Routing Area Working Group S. Litkowski
Internet-Draft Orange
Intended status: Standards Track A. Simpson
Expires: June 25, 2015 Alcatel Lucent
K. Patel
J. Haas
Juniper Networks
December 22, 2014

Applying BGP flowspec rules on a specific interface set


BGP Flow-spec is an extension to BGP that allows for the dissemination of traffic flow specification rules. The primary application of this extension is DDoS mitigation where the flowspec rules are applied in most cases to all peering routers of the network.

This document will present another use case of BGP Flow-spec where flow specifications are used to maintain some access control lists at network boundary. BGP Flowspec is a very efficient distributing machinery that can help in saving OPEX while deploying/updating ACLs. This new application requires flow specification rules to be applied only on a specific subset of interfaces and in a specific direction.

The current specification of BGP Flow-spec does not detail where the flow specification rules need to be applied.

This document presents a new interface-set flowspec action that will be used in complement of other actions (marking, rate-limiting ...). The purpose of this extension is to inform remote routers on where to apply the flow specification.

This extension can also be used in a DDoS mitigation context where a provider wants to apply the filtering only on specific peers.

Requirements Language

The key words "MUST", "MUST NOT", "REQUIRED", "SHALL", "SHALL NOT", "SHOULD", "SHOULD NOT", "RECOMMENDED", "MAY", and "OPTIONAL" in this document are to be interpreted as described in [RFC2119].

Status of This Memo

This Internet-Draft is submitted in full conformance with the provisions of BCP 78 and BCP 79.

Internet-Drafts are working documents of the Internet Engineering Task Force (IETF). Note that other groups may also distribute working documents as Internet-Drafts. The list of current Internet-Drafts is at

Internet-Drafts are draft documents valid for a maximum of six months and may be updated, replaced, or obsoleted by other documents at any time. It is inappropriate to use Internet-Drafts as reference material or to cite them other than as "work in progress."

This Internet-Draft will expire on June 25, 2015.

Copyright Notice

Copyright (c) 2014 IETF Trust and the persons identified as the document authors. All rights reserved.

This document is subject to BCP 78 and the IETF Trust's Legal Provisions Relating to IETF Documents ( in effect on the date of publication of this document. Please review these documents carefully, as they describe your rights and restrictions with respect to this document. Code Components extracted from this document must include Simplified BSD License text as described in Section 4.e of the Trust Legal Provisions and are provided without warranty as described in the Simplified BSD License.

Table of Contents

1. Use case

1.1. Specific filtering for DDoS

                       -----------------    --- (ebgp) - Peer3 (BW 10G)
                      /                  \/
                     |                   /|
                     |                PE --- (ebgp) - Transit1(BW 4x10G)
 Cust1 --- (ebgp) --- PE                  |
                     |                PE ---- (ebgp) - Peer2 (BW 4*10G)
                     |                   \|
 Cust2 --- (ebgp) --- PE                  |----- (ebgp) - Customer3
                    /|                    |
 Peer1(BW10G)-(ebgp) |                PE --- (ebgp) - Transit2(BW 4x10G)
                     |                    |
                      \                  /
                                    Figure 1				 

For 4*10G links peer/transit, it may want to apply a rate-limiting of DNS flows of 1G, while on 10G links, the rate-limiting would be set to 250Mbps. Customer interfaces must not be rate-limited.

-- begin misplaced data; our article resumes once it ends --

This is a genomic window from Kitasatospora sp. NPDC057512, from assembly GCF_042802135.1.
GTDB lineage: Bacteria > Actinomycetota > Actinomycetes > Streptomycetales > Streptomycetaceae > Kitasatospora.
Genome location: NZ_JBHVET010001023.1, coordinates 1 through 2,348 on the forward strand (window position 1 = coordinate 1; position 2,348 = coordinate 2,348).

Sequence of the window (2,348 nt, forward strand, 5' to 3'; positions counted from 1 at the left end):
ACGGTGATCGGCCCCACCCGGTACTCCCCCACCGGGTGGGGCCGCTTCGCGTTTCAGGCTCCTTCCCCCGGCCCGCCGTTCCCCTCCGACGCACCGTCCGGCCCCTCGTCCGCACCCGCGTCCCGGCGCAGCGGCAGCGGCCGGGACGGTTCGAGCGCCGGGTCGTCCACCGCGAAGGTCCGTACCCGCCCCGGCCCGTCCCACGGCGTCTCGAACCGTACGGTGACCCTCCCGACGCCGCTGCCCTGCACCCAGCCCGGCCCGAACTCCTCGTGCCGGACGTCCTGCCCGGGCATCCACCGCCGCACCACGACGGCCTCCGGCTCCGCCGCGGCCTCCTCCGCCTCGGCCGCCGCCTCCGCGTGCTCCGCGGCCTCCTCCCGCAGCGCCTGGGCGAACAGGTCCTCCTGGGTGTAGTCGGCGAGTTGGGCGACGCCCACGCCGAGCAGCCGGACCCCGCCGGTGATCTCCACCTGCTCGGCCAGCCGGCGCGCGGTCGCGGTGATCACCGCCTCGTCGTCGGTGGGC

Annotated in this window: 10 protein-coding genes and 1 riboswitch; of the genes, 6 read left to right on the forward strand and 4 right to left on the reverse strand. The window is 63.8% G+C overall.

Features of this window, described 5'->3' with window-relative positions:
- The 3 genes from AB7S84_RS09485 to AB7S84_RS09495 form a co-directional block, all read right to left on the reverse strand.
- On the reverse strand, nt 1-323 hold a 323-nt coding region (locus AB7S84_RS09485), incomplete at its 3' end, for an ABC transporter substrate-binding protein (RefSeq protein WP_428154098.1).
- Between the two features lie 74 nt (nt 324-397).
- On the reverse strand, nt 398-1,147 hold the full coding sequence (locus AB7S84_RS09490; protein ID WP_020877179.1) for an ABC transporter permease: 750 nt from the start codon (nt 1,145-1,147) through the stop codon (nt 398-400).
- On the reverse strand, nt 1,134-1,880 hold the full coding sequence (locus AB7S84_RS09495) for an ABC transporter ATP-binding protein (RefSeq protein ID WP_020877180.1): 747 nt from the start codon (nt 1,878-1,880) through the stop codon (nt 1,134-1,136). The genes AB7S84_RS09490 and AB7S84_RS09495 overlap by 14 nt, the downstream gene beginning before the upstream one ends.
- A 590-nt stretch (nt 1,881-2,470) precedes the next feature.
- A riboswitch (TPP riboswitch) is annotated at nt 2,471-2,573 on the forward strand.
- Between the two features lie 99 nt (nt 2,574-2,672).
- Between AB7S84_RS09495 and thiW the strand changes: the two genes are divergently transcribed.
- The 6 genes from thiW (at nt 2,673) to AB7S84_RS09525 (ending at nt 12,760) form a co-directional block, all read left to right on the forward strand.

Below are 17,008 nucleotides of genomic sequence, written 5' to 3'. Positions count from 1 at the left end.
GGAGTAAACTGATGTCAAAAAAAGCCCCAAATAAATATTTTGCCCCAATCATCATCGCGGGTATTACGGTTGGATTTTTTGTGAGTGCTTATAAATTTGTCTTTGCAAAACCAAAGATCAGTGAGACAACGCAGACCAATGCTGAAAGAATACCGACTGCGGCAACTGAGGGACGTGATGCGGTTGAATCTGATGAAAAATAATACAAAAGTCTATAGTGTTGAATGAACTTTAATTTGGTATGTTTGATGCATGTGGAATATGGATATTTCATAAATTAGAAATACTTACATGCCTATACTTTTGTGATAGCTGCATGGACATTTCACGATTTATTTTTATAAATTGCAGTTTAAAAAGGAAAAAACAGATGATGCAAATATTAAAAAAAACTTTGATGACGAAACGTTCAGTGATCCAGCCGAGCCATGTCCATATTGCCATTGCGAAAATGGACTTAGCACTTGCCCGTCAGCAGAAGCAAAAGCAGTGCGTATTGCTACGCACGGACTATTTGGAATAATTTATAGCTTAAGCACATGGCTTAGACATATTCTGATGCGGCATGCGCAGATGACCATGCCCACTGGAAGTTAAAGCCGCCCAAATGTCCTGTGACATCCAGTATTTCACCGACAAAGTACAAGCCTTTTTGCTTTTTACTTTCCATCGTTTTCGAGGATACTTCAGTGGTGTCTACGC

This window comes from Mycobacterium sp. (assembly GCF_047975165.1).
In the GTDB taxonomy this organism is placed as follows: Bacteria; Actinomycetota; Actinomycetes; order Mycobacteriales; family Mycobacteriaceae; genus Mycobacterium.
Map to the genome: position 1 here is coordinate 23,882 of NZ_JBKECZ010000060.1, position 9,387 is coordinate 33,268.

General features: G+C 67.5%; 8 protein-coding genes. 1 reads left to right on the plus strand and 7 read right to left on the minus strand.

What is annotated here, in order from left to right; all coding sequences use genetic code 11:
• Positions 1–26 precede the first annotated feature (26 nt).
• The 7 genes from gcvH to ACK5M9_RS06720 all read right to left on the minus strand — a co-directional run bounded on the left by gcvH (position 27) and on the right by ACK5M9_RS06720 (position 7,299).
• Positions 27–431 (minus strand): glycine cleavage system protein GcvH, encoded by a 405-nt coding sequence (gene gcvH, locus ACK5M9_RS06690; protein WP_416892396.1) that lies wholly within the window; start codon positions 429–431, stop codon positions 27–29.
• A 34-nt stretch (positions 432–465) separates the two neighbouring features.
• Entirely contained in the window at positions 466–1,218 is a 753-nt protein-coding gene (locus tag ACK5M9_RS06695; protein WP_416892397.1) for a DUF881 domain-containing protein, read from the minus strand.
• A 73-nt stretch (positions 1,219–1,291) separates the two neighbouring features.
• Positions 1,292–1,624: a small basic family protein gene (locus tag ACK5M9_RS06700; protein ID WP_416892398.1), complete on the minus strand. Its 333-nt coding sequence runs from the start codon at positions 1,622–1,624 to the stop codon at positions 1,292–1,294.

BGP Flow-spec infrastructure may already be present on the network, and all PEs may have a BGP session running flowspec address family. The Flowspec infrastructure may be reused by the service provider to implement such rate-limiting in a very quick manner and being able to adjust values in future quickly without having to configure each node one by one. Using the current BGP flowspec specification, it would not be possible to implement different rate limiter on different interfaces of a same router. The flowspec rule is applied to all interfaces in all directions or on some interfaces where flowspec is activated but flowspec rule set would be the same among all interfaces.

Section Section 3 will detail a solution to address this use case using BGP Flowspec.

1.2. ACL maintenance

                           ---------------    --- (ebgp) - Cust4_VPN
                          /                \/
 Cust1_INT -- (ebgp) --- PE                /|
                         |              PE ------ (ebgp) - Transit1
 Cust3_VPN -- (ebgp) --- PE                 |
                         |              PE ------ (ebgp) - Peer2 
                         |                 \|
 Cust2_INT -- (ebgp) --- PE                 |----- (ebgp) - Cust4_INT
                        /|                  |
 Peer1 ------ (ebgp) --  |              PE ------ (ebgp) - Transit2
                         |                  |
                          \                /
                                    Figure 2				 

We can imagine two cases :

Section Section 3 will detail a solution to address this use case using BGP Flowspec.

2. Collaborative filtering and managing filter direction

[RFC5575] states in Section 5. : "This mechanism is primarily designed to allow an upstream autonomous system to perform inbound filtering in their ingress routers of traffic that a given downstream AS wishes to drop.".

In case of networks collaborating in filtering, there is a use case for performing outbound filtering. Outbound filtering permits to apply traffic action one step before and so may permit to prevent impact like congestions.

        /                        \     
        |   Upstream provider     |    
        \                        /     
            |                |         
            |P2              |P1       
        /                        \
        |        MyAS             |
        \                        /
                Figure 3